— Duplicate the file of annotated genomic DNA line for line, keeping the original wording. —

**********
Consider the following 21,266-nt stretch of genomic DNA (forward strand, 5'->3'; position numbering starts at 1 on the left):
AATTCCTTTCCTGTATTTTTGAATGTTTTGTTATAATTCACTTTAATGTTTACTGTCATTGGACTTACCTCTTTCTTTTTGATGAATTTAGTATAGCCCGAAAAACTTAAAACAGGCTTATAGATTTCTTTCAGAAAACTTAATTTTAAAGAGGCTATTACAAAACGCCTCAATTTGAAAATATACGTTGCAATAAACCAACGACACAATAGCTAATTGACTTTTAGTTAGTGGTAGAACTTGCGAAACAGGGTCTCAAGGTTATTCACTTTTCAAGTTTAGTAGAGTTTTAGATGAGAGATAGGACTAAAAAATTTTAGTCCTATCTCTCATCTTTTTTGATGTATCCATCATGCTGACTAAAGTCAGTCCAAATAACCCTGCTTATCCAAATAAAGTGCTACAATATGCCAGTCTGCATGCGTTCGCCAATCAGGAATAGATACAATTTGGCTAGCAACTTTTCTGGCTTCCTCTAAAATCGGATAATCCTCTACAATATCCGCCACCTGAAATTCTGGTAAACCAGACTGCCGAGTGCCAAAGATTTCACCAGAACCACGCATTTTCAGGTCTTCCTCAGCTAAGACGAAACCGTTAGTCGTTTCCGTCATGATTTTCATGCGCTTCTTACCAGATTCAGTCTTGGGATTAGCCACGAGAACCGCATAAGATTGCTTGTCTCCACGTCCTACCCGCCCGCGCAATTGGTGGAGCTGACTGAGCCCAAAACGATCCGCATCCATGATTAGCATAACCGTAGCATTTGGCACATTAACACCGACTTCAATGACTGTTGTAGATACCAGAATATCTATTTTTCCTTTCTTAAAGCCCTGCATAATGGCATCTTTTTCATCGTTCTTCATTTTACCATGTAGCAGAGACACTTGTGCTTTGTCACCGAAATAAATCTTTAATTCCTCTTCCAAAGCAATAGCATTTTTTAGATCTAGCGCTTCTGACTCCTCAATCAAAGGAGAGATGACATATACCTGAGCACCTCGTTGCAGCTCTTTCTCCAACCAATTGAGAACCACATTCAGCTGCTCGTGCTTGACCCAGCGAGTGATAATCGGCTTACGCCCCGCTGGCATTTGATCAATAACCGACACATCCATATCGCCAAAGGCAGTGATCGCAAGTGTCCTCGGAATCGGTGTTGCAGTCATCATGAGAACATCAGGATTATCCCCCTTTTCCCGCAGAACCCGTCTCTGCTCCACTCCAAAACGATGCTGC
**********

Consider the following 21,266-nt stretch of genomic DNA (forward strand, 5'->3'; position numbering starts at 1 on the left):
AATTCCTTTCCTGTATTTTTGAATGTTTTGTTATAATTCACTTTAATGTTTACTGTCATTGGACTTACCTCTTTCTTTTTGATGAATTTAGTATAGCCCGAAAAACTTAAAACAGGCTTATAGATTTCTTTCAGAAAACTTAATTTTAAAGAGGCTATTACAAAACGCCTCAATTTGAAAATATACGTTGCAATAAACCAACGACACAATAGCTAATTGACTTTTAGTTAGTGGTAGAACTTGCGAAACAGGGTCTCAAGGTTATTCACTTTTCAAGTTTAGTAGAGTTTTAGATGAGAGATAGGACTAAAAAATTTTAGTCCTATCTCTCATCTTTTTTGATGTATCCATCATGCTGACTAAAGTCAGTCCAAATAACCCTGCTTATCCAAATAAAGTGCTACAATATGCCAGTCTGCATGCGTTCGCCAATCAGGAATAGATACAATTTGGCTAGCAACTTTTCTGGCTTCCTCTAAAATCGGATAATCCTCTACAATATCCGCCACCTGAAATTCTGGTAAACCAGACTGCCGAGTGCCAAAGATTTCACCAGAACCACGCATTTTCAGGTCTTCCTCAGCTAAGACGAAACCGTTAGTCGTTTCCGTCATGATTTTCATGCGCTTCTTACCAGATTCAGTCTTGGGATTAGCCACGAGAACCGCATAAGATTGCTTGTCTCCACGTCCTACCCGCCCGCGCAATTGGTGGAGCTGACTGAGCCCAAAACGATCCGCATCCATGATTAGCATAACCGTAGCATTTGGCACATTAACACCGACTTCAATGACTGTTGTAGATACCAGAATATCTATTTTTCCTTTCTTAAAGCCCTGCATAATGGCATCTTTTTCATCGTTCTTCATTTTACCATGTAGCAGAGACACTTGTGCTTTGTCACCGAAATAAATCTTTAATTCCTCTTCCAAAGCAATAGCATTTTTTAGATCTAGCGCTTCTGACTCCTCAATCAAAGGAGAGATGACATATACCTGAGCACCTCGTTGCAGCTCTTTCTCCAACCAATTGAGAACCACATTCAGCTGCTCGTGCTTGACCCAGCGAGTGATAATCGGCTTACGCCCCGCTGGCATTTGATCAATAACCGACACATCCATATCGCCAAAGGCAGTGATCGCAAGTGTCCTCGGAATCGGTGTTGCAGTCATCATGAGAACATCAGGATTATCCCCCTTTTCCCGCAGAACCCGTCTCTGCTCCACTCCAAAACGATGCTGC